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Friday, April 4, 2003

April 4, 2003

Two important news items to note for this post:

  1. I've begun the official complete transition from stock .html pages to cool Wiki pages for the entire Matt's Home on the Web site. This site is currently in beta form over on my private TWiki installation as I ensure the functionality and make sure other things are working with it before going live. But, it's exciting for several reasons: a) with TWiki, I'm able to easily include other pages, meaning I can chop off about 1-2K per page (just meaning less server space required), b) I can easily modify pages, c) searching through online content is now possible, d) other neat features will be available. Hopefully within a few weeks I'll have it live. smile
  2. Regarding yesterday's comments on the 'linkers' to images: After banning all access to all Python-related images (and monitoring the logfile for 24 hours), it became apparent that it was not 6 or so images being linked, but only one. A single image received approximately 97% of the hits in question over a 24-hour period! So, to make myself feel better and make it less of an inconvenience for others legitimately viewing those pages, I have re-granted access to all images (with the one exception). I won't probably re-grant access to that until I notice that the hits have drastically gone down, or until I get the Python site moved over fully to the TWiki, or both. But for now...that's how it's going to be.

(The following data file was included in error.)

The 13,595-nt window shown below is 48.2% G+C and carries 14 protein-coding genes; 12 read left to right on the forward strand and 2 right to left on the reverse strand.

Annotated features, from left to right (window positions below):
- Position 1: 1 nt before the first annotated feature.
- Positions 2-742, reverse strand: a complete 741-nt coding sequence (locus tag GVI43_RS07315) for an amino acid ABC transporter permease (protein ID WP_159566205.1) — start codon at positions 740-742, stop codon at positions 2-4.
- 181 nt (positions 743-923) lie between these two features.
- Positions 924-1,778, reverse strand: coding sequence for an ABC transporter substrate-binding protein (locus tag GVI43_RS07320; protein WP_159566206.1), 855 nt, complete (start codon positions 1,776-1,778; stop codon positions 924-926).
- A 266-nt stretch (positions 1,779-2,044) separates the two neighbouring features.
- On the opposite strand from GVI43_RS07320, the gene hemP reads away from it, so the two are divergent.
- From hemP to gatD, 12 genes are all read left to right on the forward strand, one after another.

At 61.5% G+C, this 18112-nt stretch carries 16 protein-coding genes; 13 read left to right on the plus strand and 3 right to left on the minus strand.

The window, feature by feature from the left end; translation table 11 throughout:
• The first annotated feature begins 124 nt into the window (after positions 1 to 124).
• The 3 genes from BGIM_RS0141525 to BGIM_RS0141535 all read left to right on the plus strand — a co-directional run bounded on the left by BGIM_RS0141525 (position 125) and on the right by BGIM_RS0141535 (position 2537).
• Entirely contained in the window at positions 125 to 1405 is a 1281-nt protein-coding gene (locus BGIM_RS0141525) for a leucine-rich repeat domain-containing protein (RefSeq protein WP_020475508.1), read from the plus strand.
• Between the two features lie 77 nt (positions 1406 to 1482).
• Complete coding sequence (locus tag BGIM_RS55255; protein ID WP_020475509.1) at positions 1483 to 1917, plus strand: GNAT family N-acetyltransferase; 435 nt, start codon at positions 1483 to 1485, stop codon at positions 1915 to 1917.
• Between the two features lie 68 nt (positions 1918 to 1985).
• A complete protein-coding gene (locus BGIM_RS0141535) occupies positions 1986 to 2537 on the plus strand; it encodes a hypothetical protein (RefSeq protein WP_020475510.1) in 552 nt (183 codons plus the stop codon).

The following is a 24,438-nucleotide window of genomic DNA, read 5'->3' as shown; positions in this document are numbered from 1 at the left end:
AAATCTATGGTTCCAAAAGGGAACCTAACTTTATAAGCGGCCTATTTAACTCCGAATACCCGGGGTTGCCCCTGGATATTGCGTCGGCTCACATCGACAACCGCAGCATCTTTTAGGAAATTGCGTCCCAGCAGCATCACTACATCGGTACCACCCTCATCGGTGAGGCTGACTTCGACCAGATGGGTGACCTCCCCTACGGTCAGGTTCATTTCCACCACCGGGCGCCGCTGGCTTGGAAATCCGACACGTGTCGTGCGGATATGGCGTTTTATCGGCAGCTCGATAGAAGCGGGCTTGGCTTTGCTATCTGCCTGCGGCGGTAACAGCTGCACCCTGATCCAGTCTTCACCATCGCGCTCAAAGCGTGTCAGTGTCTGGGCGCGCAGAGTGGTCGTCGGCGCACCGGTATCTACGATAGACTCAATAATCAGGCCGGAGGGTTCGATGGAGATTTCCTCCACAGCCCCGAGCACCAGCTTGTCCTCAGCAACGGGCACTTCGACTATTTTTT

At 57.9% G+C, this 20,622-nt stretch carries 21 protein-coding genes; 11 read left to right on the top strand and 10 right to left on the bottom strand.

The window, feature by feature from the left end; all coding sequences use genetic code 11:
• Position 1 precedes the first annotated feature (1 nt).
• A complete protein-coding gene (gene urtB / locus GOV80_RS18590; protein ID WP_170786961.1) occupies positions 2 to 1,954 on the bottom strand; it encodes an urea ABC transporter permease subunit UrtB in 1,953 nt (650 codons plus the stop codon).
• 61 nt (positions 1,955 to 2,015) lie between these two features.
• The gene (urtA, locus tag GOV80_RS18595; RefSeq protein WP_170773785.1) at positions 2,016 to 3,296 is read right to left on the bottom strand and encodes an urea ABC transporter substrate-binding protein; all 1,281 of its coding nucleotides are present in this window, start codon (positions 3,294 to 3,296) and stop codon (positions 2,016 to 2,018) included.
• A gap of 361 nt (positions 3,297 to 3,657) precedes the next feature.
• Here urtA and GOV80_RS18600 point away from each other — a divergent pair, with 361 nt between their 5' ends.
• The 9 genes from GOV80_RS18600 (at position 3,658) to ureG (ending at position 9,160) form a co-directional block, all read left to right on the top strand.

This post was upgraded to the MZ Online Blog on 8/20/07

Thursday, April 3, 2003

April 3, 2003

I've had to do something today that I was hoping to never have to do -- ban access by default to an entire part of the site. frown

Why? To give the in-depth answer (which is default for me), it stems to the unauthorized and irresponsible use of images hosted here. What has happened is this: